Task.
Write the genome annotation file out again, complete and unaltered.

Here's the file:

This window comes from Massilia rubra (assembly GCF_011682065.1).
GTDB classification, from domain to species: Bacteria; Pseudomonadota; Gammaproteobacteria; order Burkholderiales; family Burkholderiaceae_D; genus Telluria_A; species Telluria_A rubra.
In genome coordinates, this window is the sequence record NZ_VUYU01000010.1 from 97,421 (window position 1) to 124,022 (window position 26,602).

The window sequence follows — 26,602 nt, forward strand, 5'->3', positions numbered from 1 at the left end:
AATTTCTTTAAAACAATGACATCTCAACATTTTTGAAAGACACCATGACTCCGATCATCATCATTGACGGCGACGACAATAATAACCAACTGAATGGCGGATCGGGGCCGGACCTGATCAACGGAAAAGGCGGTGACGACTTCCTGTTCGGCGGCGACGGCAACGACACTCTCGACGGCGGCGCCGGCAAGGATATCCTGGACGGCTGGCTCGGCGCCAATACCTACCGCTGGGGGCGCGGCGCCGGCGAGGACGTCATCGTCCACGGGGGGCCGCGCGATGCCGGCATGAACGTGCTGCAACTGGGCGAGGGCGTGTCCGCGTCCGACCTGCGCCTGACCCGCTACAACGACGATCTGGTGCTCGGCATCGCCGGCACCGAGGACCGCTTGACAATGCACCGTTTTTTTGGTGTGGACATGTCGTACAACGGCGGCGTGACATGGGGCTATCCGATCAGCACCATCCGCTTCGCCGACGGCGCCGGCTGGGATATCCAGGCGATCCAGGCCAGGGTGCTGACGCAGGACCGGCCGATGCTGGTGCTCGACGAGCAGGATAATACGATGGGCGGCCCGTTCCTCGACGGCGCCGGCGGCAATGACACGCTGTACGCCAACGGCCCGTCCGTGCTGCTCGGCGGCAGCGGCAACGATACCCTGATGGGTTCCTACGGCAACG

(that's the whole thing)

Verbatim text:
This window comes from Massilia rubra (assembly GCF_011682065.1).
GTDB classification, from domain to species: Bacteria; Pseudomonadota; Gammaproteobacteria; order Burkholderiales; family Burkholderiaceae_D; genus Telluria_A; species Telluria_A rubra.
In genome coordinates, this window is the sequence record NZ_VUYU01000010.1 from 97,421 (window position 1) to 124,022 (window position 26,602).

The window sequence follows — 26,602 nt, forward strand, 5'->3', positions numbered from 1 at the left end:
AATTTCTTTAAAACAATGACATCTCAACATTTTTGAAAGACACCATGACTCCGATCATCATCATTGACGGCGACGACAATAATAACCAACTGAATGGCGGATCGGGGCCGGACCTGATCAACGGAAAAGGCGGTGACGACTTCCTGTTCGGCGGCGACGGCAACGACACTCTCGACGGCGGCGCCGGCAAGGATATCCTGGACGGCTGGCTCGGCGCCAATACCTACCGCTGGGGGCGCGGCGCCGGCGAGGACGTCATCGTCCACGGGGGGCCGCGCGATGCCGGCATGAACGTGCTGCAACTGGGCGAGGGCGTGTCCGCGTCCGACCTGCGCCTGACCCGCTACAACGACGATCTGGTGCTCGGCATCGCCGGCACCGAGGACCGCTTGACAATGCACCGTTTTTTTGGTGTGGACATGTCGTACAACGGCGGCGTGACATGGGGCTATCCGATCAGCACCATCCGCTTCGCCGACGGCGCCGGCTGGGATATCCAGGCGATCCAGGCCAGGGTGCTGACGCAGGACCGGCCGATGCTGGTGCTCGACGAGCAGGATAATACGATGGGCGGCCCGTTCCTCGACGGCGCCGGCGGCAATGACACGCTGTACGCCAACGGCCCGTCCGTGCTGCTCGGCGGCAGCGGCAACGATACCCTGATGGGTTCCTACGGCAACG